Alternatively, the waiting platform 78′ and rider access portal doors 74′ can be aligned with the level of the riding surface 88 of the guideway 76, as shown in FIG. 12B. In such a configuration, the vehicles 84′ can include stairs 92 that allow riders to climb up into the vehicle when the doors open, similar to the manner of boarding a typical city bus. For added safety and security, small partitions 93 can be provided adjacent to the portal 72′ inside the guideway to reduce the size of the gap between the vehicle and the portal doorway so as to prevent a rider or other unauthorized person from entering the guideway. These partitions can be retractable, so as not to extend into the interior of the guideway when the respective rider access portal is not in use.

Shown in FIG. 13 is a plan view of a rider station 70 and a portion of a guideway 76 with a rider access vehicle 84 aligned with a rider access portal 72. When the vehicle approaches the rider access portal, it diverges from the transit lane 94 into the transition lane 96. As the vehicle approaches the rider access portal door and prepares to stop, an automatic guidance and control system guides the vehicle to a position such that it is very close to the side wall 97 of the guideway, and so that the vehicle doors 86 are aligned with the rider access portal doors 74. When the vehicle is properly aligned and at a complete stop, both sets of doors (the portal doors and vehicle doors) open substantially simultaneously, allowing riders to move directly from the platform 78 into the rider vehicle, and vice versa. The rider access vehicles 84 shown in FIGS. 12A and 12B have doors 86 on both sides. This configuration provides flexibility for the system by allowing rider stations 70 to be located on either side of the guideway, as circumstances require. Advantageously, the flexible computerized control system allows the transit and transition lanes to be interchanged when needed. Thus, moving vehicles can move from one side of the guideway to the other to accommodate rider access portals on either side.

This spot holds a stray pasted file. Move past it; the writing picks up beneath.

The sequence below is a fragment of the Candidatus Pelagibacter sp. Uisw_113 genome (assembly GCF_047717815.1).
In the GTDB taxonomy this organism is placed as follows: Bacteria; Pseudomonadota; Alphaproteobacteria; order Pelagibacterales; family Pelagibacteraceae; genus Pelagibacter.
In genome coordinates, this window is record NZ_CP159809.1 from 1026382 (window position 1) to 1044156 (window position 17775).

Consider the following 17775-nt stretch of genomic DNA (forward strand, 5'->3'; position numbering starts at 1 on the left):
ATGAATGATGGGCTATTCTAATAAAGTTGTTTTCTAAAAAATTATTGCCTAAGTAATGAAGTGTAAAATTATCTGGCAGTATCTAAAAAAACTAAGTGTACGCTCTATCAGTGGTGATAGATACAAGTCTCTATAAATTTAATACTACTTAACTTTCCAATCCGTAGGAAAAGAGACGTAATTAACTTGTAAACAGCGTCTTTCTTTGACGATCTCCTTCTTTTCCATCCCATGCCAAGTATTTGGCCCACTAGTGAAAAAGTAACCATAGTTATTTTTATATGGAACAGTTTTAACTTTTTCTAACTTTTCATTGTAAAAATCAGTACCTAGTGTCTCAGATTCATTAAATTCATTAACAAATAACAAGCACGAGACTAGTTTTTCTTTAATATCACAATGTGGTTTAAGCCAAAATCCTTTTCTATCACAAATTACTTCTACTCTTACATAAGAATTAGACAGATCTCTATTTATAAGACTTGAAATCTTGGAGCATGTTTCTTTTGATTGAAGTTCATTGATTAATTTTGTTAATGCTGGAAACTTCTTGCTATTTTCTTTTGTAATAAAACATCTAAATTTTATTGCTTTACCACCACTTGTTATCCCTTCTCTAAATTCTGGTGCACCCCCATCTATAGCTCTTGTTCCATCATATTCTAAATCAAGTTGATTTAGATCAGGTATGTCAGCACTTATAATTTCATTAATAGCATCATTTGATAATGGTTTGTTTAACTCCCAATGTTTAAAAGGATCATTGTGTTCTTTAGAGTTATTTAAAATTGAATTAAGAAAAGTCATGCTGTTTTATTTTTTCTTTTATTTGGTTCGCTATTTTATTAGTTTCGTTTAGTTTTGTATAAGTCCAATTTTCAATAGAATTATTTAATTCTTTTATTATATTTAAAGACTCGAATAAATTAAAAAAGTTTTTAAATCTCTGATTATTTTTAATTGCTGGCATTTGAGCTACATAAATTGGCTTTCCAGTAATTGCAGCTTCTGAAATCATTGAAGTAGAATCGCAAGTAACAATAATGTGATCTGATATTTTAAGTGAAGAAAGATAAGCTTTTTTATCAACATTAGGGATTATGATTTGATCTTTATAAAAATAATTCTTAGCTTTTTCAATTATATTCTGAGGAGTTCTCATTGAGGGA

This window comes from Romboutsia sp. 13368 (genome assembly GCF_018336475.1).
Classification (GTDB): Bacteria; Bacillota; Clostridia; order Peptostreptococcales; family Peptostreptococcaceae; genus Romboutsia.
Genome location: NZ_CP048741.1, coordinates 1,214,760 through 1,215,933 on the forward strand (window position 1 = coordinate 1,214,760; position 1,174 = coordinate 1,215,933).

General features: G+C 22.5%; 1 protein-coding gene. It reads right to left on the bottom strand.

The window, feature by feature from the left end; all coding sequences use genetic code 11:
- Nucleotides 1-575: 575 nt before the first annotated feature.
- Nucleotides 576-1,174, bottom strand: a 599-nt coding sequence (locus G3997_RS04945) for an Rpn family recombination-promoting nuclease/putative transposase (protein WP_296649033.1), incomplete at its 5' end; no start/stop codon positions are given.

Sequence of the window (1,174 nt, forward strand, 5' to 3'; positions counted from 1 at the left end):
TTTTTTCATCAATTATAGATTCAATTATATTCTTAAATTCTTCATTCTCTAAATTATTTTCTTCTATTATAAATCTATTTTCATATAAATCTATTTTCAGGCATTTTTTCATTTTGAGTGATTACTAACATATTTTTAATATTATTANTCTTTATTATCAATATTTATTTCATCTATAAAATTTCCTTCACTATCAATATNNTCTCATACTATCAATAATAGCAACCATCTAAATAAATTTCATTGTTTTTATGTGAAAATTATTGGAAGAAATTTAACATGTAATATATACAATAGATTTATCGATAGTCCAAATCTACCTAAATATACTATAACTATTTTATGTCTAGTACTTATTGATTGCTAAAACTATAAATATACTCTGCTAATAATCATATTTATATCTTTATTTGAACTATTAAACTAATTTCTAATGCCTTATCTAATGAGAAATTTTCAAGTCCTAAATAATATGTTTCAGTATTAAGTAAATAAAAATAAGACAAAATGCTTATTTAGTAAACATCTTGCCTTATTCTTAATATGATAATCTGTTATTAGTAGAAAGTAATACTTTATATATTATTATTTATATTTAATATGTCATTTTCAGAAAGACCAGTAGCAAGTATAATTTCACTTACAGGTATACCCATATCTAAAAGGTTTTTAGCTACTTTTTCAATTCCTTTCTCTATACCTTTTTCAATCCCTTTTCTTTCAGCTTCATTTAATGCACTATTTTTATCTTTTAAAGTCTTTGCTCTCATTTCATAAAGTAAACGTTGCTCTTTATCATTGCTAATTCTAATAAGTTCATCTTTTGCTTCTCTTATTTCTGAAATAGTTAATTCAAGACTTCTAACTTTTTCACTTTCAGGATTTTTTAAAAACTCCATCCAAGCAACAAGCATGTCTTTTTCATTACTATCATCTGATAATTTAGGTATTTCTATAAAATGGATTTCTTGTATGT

The transition lane is always the lane adjacent to the rider access portals. If it is desired to have rider access portals on both sides of the guideway at a particular location, several alternate configurations are possible. As one alternative, guideway segments having more than two lanes could be provided to allow transition lanes and rider access portals on both sides of the guideway at a particular location.